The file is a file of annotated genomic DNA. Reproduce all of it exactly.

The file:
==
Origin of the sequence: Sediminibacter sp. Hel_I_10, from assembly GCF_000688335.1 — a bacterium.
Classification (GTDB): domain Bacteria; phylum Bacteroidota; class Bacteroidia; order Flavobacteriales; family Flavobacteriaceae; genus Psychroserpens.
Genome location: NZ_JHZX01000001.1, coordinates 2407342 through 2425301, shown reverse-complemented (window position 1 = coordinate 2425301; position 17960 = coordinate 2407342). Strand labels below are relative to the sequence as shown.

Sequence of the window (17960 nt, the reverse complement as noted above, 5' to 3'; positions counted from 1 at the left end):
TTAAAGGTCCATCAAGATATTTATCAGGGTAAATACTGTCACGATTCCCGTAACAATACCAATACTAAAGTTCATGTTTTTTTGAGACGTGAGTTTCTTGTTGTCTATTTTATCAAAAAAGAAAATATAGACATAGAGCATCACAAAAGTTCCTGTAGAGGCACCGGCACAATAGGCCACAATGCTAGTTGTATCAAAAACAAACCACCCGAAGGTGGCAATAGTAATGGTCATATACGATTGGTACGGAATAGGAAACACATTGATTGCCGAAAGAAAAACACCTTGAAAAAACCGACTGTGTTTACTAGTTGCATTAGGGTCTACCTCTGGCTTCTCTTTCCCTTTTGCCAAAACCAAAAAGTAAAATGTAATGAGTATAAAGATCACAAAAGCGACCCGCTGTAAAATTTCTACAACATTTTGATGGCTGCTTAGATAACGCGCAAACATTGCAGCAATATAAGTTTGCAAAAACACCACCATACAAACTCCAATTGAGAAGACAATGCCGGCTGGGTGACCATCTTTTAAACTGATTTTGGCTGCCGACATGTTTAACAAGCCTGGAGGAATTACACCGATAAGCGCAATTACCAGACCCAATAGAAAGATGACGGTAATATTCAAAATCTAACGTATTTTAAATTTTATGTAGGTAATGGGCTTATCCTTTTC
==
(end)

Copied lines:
Origin of the sequence: Sediminibacter sp. Hel_I_10, from assembly GCF_000688335.1 — a bacterium.
Classification (GTDB): domain Bacteria; phylum Bacteroidota; class Bacteroidia; order Flavobacteriales; family Flavobacteriaceae; genus Psychroserpens.
Genome location: NZ_JHZX01000001.1, coordinates 2407342 through 2425301, shown reverse-complemented (window position 1 = coordinate 2425301; position 17960 = coordinate 2407342). Strand labels below are relative to the sequence as shown.

Sequence of the window (17960 nt, the reverse complement as noted above, 5' to 3'; positions counted from 1 at the left end):
TTAAAGGTCCATCAAGATATTTATCAGGGTAAATACTGTCACGATTCCCGTAACAATACCAATACTAAAGTTCATGTTTTTTTGAGACGTGAGTTTCTTGTTGTCTATTTTATCAAAAAAGAAAATATAGACATAGAGCATCACAAAAGTTCCTGTAGAGGCACCGGCACAATAGGCCACAATGCTAGTTGTATCAAAAACAAACCACCCGAAGGTGGCAATAGTAATGGTCATATACGATTGGTACGGAATAGGAAACACATTGATTGCCGAAAGAAAAACACCTTGAAAAAACCGACTGTGTTTACTAGTTGCATTAGGGTCTACCTCTGGCTTCTCTTTCCCTTTTGCCAAAACCAAAAAGTAAAATGTAATGAGTATAAAGATCACAAAAGCGACCCGCTGTAAAATTTCTACAACATTTTGATGGCTGCTTAGATAACGCGCAAACATTGCAGCAATATAAGTTTGCAAAAACACCACCATACAAACTCCAATTGAGAAGACAATGCCGGCTGGGTGACCATCTTTTAAACTGATTTTGGCTGCCGACATGTTTAACAAGCCTGGAGGAATTACACCGATAAGCGCAATTACCAGACCCAATAGAAAGATGACGGTAATATTCAAAATCTAACGTATTTTAAATTTTATGTAGGTAATGGGCTTATCCTTTTC